Best Epistemology Philosophy Books
Here you will get Best Epistemology Philosophy Books For you.This is an up-to-date list of recommended books.
1. Made to Stick: Why Some Ideas Survive and Others Die
Author: by Chip Heath
NEW YORK TIMES BESTSELLER The instant classic about why some ideas thrive, why others die, and how to make your ideas stick. Anyone interested in influencing othersto buy, to vote, to learn, to diet, to give to charity or to start a revolutioncan learn from this book.
The Washington Post Mark Twain once observed, A lie can get halfway around the world before the truth can even get its boots on. His observation rings true: Urban legends, conspiracy theories, and bogus news stories circulate effortlessly. Meanwhile, people with important ideasentrepreneurs, teachers, politicians, and journalistsstruggle to make them stick.
In Made to Stick, Chip and Dan Heath reveal the anatomy of ideas that stick and explain ways to make ideas stickier, such as applying the human scale principle, using the Velcro Theory of Memory, and creating curiosity gaps. Along the way, we discover that sticky messages of all kindsfrom the infamous kidney theft ring hoax to a coach’s lessons on sportsmanship to a vision for a new product at Sonydraw their power from the same six traits.
2. Extraterrestrial: The First Sign of Intelligent Life Beyond Earth
Author: by Avi Loeb
INSTANT NEW YORK TIMES BESTSELLER Provocative and thrilling … Loeb asks us to think big and to expect the unexpected. Alan Lightman, New York Times bestselling author of Einstein’s Dreams and Searching for Stars on an Island in MaineHarvard’s top astronomer lays out his controversial theory that our solar system was recently visited by advanced alien technology from a distant star.
In late 2017, scientists at a Hawaiian observatory glimpsed an object soaring through our inner solar system, moving so quickly that it could only have come from another star. Avi Loeb, Harvard’s top astronomer, showed it was not an asteroid; it was moving too fast along a strange orbit, and left no trail of gas or debris in its wake.
There was only one conceivable explanation: the object was a piece of advanced technology created by a distant alien civilization. In Extraterrestrial, Loeb takes readers inside the thrilling story of the first interstellar visitor to be spotted in our solar system.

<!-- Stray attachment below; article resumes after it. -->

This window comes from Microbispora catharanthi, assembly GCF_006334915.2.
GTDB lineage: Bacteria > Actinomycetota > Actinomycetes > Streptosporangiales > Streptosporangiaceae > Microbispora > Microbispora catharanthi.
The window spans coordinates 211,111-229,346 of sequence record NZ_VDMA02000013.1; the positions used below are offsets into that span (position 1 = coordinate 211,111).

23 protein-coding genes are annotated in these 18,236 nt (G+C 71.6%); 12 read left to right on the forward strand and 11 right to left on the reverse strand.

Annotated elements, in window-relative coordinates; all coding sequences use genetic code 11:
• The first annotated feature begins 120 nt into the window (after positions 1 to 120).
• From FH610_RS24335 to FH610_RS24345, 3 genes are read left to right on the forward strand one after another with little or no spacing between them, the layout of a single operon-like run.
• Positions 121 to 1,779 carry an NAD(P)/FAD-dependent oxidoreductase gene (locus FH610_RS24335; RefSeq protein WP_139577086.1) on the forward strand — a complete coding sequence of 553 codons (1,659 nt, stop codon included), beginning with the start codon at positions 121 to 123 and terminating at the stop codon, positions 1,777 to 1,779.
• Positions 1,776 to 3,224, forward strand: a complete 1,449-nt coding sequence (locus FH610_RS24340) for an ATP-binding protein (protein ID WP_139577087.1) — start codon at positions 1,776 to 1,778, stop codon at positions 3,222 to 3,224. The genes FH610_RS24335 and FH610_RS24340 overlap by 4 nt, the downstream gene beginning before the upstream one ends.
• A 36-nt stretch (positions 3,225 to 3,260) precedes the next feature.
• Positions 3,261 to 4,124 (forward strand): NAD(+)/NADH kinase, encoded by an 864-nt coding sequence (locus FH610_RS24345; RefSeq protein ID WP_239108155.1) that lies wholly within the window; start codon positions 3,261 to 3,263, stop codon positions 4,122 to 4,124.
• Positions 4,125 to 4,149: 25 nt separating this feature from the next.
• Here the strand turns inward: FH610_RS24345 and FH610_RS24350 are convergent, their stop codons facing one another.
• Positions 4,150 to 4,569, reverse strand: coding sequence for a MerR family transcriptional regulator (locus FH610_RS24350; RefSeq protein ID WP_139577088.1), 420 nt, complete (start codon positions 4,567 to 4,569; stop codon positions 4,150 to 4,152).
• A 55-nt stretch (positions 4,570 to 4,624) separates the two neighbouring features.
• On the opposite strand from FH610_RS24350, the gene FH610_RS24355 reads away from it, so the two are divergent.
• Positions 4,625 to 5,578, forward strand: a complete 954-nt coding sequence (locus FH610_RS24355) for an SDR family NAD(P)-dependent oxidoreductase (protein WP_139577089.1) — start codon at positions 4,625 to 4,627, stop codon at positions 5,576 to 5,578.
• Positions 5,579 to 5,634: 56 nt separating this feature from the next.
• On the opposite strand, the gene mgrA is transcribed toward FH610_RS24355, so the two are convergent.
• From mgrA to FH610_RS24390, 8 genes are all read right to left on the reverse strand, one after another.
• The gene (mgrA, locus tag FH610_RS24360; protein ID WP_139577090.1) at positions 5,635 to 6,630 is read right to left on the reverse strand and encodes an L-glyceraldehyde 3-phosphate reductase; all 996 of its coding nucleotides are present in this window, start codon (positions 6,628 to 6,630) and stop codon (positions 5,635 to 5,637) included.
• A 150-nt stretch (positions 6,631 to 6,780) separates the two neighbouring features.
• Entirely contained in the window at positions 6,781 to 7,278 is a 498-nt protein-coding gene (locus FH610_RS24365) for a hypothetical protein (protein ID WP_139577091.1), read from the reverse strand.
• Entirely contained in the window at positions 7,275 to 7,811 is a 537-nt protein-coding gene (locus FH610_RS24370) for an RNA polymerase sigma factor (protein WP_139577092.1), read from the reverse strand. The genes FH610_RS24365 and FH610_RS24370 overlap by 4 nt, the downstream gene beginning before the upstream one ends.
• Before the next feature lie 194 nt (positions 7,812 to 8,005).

3. Knowledge And Decisions
Author: by Thomas Sowell
With a new preface by the author, this reissue of Thomas Sowell’s classic study of decision making updates his seminal work in the context of The Vision of the Annointed, Sowell, one of America’s most celebrated public intellectuals, describes in concrete detail how knowledge is shared and disseminated throughout modern society.
He warns that society suffers from an ever-widening gap between firsthand knowledge and decision makinga gap that threatens not only our economic and political efficiency, but our very freedom because actual knowledge gets replaced by assumptions based on an abstract and elitist social vision f what ought to be.
Knowledge and Decisions, a winner of the 1980 Law and Economics Center Prize, was heralded as a landmark work and selected for this prize because of its cogent contribution to our understanding of the differences between the market process and the process of government.
In announcing the award, the center acclaimed Sowell, whose contribution to our understanding of the process of regulation alone would make the book important, but in reemphasizing the diversity and efficiency that the market makes possible, [his] work goes deeper and becomes even more significant.
4. The Voice of Knowledge: A Practical Guide to Inner Peace
Author: by Don Miguel Ruiz
From the bestselling author of The Four AgreementsIn The Voice of Knowledge, Miguel Ruiz reminds us of a profound and simple truth: The only way to end our emotional suffering and restore our joy in living is to stop believing in lies mainly about ourselves.
Based on ancient Toltec wisdom, this breakthrough book shows us how to recover our faith in the truth and return to our own common sense. Ruiz changes the way we perceive ourselves, and the way we perceive other people. Then he opens the door to a reality that we once perceived when we were one and two years old a reality of truth, love, and joy.”We are born in truth, but we grow up believing in lies….
One of the biggest lies in the story of humanity is the lie of our imperfection.” don Miguel Ruiz
5. Beyond Good and Evil
Author: by Friedrich Nietzsche
Beyond Good and Evil: Prelude to a Philosophy of the Future is a book by philosopher Friedrich Nietzsche, first published in 1886. It draws on and expands the ideas of his previous work, Thus Spoke Zarathustra, but with a more critical and polemical approach.
In Beyond Good and Evil, Nietzsche accuses past philosophers of lacking critical sense and blindly accepting dogmatic premises in their consideration of morality. Specifically, he accuses them of founding grand metaphysical systems upon the faith that the good man is the opposite of the evil man, rather than just a different expression of the same basic impulses that find more direct expression in the evil man.
The work moves into the realm “beyond good and evil” in the sense of leaving behind the traditional morality which Nietzsche subjects to a destructive critique in favour of what he regards as an affirmative approach that fearlessly confronts the perspectival nature of knowledge and the perilous condition of the modern individual.
6. The Death of Expertise: The Campaign against Established Knowledge and Why it Matters
Author: by Tom Nichols
Oxford University Press
Technology and increasing levels of education have exposed people to more information than ever before. These societal gains, however, have also helped fuel a surge in narcissistic and misguided intellectual egalitarianism that has crippled informed debates on any number of issues.